Woman Carr, Stella Grace Maisie (1912 - 1988)

Footscray, Victoria, Australia
Botanist and Ecologist
Alternative Names
  • Fawcett, Stella Grace Maisie (Maiden)

Written by Linden Gillbank, The University of Melbourne

Stella Grace Maisie Fawcett was born in 1912, eldest of six children of Ethel and George Fawcett, electrician, in the Melbourne working-class suburb of Footscray. Dux of the local primary school, Maisie attended the then co-educational Melbourne High School and won a university 'free place'. However, having to earn a living, she became a junior teacher at her old primary school and took evening classes in subjects unavailable to her at Melbourne High. A Teachers' College secondary studentship allowed her to begin a Bachelor of Science (BSc) course at Melbourne University in 1932. Maisie majored in botany and, with honours, an exhibition and several scholarships, graduated BSc in 1935 and MSc in 1936. With research scholarships and grants she undertook fungal research in the University botany department until a facial injury prevented further microscope work.

Aware that Maisie participated in expeditions of the University's McCoy Society for field investigation and research, and keen to encourage ecological research in his department, Professor John Turner redirected her research grant to an urgent ecological project - investigating the widespread soil erosion in the catchment of the Murray River's still-filling Hume Dam for Victoria's new Soil Conservation Board (SCB) which lacked staff and funds for fieldwork. Unable to find a male ecologist, Turner convinced the SCB that his female postgraduate could investigate erosion and, in 1941, Maisie moved to the distant pastoral township of Omeo.

Being a city-bred woman, a scientist and a representative of the University and the SCB was not easy in a remote rural community. Maisie overcame entrenched conservative attitudes, wartime shortages, physical exhaustion and challenging terrain and weather conditions. Her experimental area showing the value of contour furrows in arresting gully erosion (washaways) was Victoria's first demonstration area of soil conservation practices. Known as 'washaway woman' or 'erosion girl', she criticised the cattlemen's frequent burning of vegetation and examined the effects of rabbits and stock on indigenous pastures by having eroded areas fenced to exclude animals and documenting vegetation changes in the enclosures.

Maisie became the SCB's first research officer in 1944. By then she was noticing signs of erosion in the free summer pastures of the Bogong High Plains. Any consequent siltation would threaten the expensive Kiewa hydro-electric scheme then under construction. So, again she established enclosures to determine the effects of stock. Representing the SCB, Maisie was the only woman on the Bogong High Plains Advisory Committee which determined the permissible number of cattle and length of their stay each summer. After her 1949 return to Turner's department to teach plant taxonomy and ecology, her high plains research continued until she and her husband, fellow senior lecturer, Dr Denis Carr, left Melbourne in 1960. Then Maisie left ecology for eucalypt taxonomy and morphology.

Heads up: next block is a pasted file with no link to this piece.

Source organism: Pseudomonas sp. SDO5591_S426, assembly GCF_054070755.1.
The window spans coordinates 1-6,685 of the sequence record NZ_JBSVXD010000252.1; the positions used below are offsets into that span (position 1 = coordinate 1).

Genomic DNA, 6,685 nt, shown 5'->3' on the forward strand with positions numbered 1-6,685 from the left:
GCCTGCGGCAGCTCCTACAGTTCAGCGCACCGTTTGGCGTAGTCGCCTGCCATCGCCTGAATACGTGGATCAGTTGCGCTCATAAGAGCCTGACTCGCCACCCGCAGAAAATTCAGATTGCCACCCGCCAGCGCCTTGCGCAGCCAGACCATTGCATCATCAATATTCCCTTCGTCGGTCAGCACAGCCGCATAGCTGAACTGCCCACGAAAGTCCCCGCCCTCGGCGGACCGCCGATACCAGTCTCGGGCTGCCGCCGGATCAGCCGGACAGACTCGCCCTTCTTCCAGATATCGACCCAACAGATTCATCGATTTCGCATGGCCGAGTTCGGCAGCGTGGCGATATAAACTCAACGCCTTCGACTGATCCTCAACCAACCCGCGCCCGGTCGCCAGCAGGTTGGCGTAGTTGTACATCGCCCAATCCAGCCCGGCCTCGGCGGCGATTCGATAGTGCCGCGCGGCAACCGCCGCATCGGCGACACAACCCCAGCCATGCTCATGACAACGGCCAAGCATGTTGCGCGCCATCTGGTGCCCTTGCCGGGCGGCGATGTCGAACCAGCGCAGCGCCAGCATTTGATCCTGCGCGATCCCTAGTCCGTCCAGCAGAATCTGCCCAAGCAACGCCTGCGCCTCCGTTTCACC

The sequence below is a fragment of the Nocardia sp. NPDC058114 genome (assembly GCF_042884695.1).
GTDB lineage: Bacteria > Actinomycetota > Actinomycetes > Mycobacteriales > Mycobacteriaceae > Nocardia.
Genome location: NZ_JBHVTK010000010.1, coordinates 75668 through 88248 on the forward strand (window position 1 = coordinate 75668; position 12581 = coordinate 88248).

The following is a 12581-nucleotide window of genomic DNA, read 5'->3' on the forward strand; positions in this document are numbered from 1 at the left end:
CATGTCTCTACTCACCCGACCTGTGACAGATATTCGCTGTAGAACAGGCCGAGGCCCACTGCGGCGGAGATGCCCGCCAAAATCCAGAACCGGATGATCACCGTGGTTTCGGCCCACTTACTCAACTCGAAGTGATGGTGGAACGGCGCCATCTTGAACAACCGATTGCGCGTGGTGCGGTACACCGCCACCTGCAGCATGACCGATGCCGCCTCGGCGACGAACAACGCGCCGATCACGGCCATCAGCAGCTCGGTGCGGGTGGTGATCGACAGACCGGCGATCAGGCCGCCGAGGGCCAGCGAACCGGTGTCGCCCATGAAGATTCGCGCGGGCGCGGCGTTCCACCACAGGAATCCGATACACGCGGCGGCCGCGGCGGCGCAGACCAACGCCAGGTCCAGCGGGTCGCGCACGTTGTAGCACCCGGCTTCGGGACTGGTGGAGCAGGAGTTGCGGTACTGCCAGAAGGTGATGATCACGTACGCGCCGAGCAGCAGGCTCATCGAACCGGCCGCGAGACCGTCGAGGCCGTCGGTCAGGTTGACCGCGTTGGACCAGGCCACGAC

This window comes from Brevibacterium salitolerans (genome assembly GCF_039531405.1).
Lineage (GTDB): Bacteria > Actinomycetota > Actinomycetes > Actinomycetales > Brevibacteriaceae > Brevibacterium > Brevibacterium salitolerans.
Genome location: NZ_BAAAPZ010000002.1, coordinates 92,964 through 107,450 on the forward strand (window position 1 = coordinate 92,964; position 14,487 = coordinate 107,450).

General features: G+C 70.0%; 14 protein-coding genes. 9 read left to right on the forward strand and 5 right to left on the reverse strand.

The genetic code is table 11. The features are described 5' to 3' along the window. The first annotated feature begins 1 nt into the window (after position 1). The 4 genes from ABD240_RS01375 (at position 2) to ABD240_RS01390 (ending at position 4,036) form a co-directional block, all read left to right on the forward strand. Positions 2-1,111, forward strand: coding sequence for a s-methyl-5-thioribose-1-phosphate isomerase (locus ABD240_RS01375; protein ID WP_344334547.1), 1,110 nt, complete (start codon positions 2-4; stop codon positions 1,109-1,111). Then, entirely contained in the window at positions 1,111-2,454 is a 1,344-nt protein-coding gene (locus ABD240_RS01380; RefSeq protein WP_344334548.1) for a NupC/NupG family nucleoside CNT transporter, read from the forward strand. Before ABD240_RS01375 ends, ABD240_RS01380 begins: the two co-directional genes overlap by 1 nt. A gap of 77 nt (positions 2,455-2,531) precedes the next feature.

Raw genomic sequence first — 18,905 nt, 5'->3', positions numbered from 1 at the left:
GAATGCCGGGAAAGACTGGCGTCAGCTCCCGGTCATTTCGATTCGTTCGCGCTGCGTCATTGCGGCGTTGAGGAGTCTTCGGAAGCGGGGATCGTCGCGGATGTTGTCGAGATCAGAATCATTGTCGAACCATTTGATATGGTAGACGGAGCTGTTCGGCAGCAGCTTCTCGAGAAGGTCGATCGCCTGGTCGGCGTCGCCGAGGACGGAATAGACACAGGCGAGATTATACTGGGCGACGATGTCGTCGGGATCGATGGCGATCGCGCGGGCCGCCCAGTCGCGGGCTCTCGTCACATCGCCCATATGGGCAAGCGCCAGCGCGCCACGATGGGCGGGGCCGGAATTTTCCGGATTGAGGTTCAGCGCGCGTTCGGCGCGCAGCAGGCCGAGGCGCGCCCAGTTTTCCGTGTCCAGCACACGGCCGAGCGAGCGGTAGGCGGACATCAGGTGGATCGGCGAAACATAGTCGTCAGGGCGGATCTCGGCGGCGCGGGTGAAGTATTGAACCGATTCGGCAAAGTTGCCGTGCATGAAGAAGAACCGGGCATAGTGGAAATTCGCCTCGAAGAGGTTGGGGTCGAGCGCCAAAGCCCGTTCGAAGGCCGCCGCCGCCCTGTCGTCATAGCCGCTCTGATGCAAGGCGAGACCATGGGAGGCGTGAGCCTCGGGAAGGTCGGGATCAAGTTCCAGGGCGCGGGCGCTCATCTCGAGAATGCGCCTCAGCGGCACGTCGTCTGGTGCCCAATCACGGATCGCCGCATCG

Maisie Fawcett overcame social disadvantage and grasped opportunities that took her to the forefront of a field rarely embraced by women. When most of Australia's few ecologists were male, Maisie undertook ground-breaking ecological research that revealed unequivocally the damaging effects of cattle on the vegetation and soils of a major Australian water-catchment. She challenged cattlemen's claims by showing that shrubs, not grasses, regenerated in cattle-eroded grasslands and predicted that grasses, not shrubs, would regenerate under senescing shrubs - eventually confirmed when 1939 fire-regenerated shrubs senesced after Maisie's death in 1988.

Published Resources


  • Carr, D. J., A book for Maisie : celebrating the life and work of S.G.M. Carr nee Fawcett, pioneer Australian alpine ecologist, 1912-88, Pearce, Canberra, Australian Capital Territory, 2005. Details
  • Hooker, Claire, Irresistible Forces: Australian Women in Science, Melbourne University Publishing, Melbourne, Victoria, 2004. Details

Book Sections

  • Gillbank, Linden, 'Into the land of the mountain cattlemen. Maisie Fawcett's ecological investigations on the Bogong High Plains', in Farley, Kelly (ed.), On the edge of discovery: Australian Women in Science, Text Publishing, Melbourne, Victoria, 1993, pp. 133 - 154. Details

Newsletter Articles

  • Carr, D. J., 'Obituary - Stella Grace Maisie Carr (1912 - 1988)', Australian Systematic Botany Newsletter, vol. 58, 1989, pp. 21 - 27. Details

Newspaper Articles

  • 'Plots on the High Plains', The Age, 8 February 1966. Details

Online Resources

See also